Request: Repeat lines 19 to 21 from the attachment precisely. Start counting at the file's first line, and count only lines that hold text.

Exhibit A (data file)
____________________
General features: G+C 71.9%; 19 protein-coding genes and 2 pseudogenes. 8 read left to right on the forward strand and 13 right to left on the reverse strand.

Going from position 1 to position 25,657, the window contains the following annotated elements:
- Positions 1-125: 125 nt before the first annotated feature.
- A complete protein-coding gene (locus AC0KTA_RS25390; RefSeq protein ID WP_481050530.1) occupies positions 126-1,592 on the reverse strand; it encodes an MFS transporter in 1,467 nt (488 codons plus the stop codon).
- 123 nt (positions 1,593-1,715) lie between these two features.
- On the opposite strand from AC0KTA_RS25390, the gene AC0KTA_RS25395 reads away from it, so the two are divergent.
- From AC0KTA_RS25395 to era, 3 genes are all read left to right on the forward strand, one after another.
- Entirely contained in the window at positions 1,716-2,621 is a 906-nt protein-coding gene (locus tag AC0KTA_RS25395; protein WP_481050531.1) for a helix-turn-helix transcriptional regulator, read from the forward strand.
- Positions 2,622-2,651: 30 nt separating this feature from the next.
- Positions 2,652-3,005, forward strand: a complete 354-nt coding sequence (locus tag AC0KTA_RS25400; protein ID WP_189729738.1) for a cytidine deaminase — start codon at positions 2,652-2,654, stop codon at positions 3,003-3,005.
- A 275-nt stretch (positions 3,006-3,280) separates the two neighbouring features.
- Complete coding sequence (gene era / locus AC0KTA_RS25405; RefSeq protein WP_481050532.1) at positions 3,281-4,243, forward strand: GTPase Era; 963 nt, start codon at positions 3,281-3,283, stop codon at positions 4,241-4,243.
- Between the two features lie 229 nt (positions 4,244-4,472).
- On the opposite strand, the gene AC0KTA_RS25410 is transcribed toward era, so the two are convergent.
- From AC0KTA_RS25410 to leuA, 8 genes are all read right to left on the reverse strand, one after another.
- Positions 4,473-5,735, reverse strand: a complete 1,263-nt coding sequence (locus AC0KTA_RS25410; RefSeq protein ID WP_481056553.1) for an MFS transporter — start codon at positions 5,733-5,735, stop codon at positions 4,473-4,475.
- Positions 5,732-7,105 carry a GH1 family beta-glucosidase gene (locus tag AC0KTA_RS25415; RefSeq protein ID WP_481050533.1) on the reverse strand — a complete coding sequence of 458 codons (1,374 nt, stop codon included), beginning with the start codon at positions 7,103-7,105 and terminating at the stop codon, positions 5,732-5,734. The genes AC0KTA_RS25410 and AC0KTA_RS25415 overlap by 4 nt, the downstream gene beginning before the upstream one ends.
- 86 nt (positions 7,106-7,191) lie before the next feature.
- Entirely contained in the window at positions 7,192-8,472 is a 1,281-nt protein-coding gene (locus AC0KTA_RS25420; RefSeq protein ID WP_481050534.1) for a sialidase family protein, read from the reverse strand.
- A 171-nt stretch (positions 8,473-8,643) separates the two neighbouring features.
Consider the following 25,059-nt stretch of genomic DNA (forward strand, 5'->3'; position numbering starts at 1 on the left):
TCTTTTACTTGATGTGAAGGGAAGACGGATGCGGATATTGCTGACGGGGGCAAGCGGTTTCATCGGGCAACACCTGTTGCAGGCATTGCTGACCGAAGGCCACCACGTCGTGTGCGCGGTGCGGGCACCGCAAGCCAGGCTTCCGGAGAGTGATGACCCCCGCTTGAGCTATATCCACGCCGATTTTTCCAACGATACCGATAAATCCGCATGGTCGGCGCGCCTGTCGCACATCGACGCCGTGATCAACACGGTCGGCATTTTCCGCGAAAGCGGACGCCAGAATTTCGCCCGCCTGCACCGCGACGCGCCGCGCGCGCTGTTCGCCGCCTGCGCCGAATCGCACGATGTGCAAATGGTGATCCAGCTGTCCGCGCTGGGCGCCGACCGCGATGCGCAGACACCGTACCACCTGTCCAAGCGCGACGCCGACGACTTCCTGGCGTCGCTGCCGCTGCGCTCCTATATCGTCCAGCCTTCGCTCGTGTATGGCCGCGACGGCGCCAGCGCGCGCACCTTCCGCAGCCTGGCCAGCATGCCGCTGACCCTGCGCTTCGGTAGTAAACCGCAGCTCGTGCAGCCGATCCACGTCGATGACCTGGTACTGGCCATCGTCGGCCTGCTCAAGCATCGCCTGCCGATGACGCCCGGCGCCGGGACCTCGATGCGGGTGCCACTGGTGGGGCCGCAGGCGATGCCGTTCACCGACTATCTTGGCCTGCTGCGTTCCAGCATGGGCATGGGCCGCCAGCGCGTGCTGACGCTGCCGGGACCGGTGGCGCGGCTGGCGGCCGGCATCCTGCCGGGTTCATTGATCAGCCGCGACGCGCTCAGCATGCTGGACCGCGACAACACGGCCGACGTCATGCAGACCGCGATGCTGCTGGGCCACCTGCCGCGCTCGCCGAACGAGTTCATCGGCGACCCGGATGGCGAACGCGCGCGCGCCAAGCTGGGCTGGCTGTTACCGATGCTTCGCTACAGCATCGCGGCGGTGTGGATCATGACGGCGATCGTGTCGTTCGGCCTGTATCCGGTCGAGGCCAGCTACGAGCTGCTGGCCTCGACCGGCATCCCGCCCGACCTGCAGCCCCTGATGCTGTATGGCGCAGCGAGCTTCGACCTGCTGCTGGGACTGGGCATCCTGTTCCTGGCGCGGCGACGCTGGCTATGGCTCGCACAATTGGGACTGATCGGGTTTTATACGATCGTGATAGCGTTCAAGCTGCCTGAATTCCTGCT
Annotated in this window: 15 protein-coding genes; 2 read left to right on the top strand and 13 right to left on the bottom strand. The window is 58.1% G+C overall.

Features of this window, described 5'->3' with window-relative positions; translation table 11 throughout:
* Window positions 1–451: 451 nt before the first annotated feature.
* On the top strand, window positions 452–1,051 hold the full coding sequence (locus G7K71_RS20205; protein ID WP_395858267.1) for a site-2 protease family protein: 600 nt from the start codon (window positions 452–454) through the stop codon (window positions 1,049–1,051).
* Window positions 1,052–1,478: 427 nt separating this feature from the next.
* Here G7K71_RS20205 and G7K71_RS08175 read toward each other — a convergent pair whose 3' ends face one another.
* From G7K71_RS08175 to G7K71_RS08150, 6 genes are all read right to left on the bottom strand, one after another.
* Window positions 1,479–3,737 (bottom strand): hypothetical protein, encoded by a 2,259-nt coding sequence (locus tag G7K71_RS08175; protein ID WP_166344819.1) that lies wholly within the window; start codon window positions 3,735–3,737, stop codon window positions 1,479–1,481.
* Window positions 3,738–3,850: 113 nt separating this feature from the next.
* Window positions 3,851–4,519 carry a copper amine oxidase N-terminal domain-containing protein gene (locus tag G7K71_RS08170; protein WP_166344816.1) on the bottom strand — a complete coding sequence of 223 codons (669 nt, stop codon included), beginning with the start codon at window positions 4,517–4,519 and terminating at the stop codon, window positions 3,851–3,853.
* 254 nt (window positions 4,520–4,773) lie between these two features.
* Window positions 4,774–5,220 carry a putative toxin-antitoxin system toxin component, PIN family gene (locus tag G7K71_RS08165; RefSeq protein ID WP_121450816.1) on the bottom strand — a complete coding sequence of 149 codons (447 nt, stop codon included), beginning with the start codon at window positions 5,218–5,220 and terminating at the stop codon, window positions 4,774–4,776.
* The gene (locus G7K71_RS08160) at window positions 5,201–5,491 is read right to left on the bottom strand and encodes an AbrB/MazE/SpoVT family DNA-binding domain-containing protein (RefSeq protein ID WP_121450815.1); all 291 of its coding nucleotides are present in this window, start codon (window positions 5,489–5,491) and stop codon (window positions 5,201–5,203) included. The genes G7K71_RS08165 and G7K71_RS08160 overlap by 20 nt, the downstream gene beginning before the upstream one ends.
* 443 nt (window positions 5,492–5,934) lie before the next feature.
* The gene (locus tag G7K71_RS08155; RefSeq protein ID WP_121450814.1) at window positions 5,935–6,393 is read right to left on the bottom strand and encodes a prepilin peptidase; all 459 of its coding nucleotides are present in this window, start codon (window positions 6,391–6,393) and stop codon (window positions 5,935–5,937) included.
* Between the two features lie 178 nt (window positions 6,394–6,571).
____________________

- Entirely contained in the window at positions 7,192-8,472 is a 1,281-nt protein-coding gene (locus AC0KTA_RS25420; RefSeq protein ID WP_481050534.1) for a sialidase family protein, read from the reverse strand.
- A 171-nt stretch (positions 8,473-8,643) separates the two neighbouring features.
Consider the following 25,059-nt stretch of genomic DNA (forward strand, 5'->3'; position numbering starts at 1 on the left):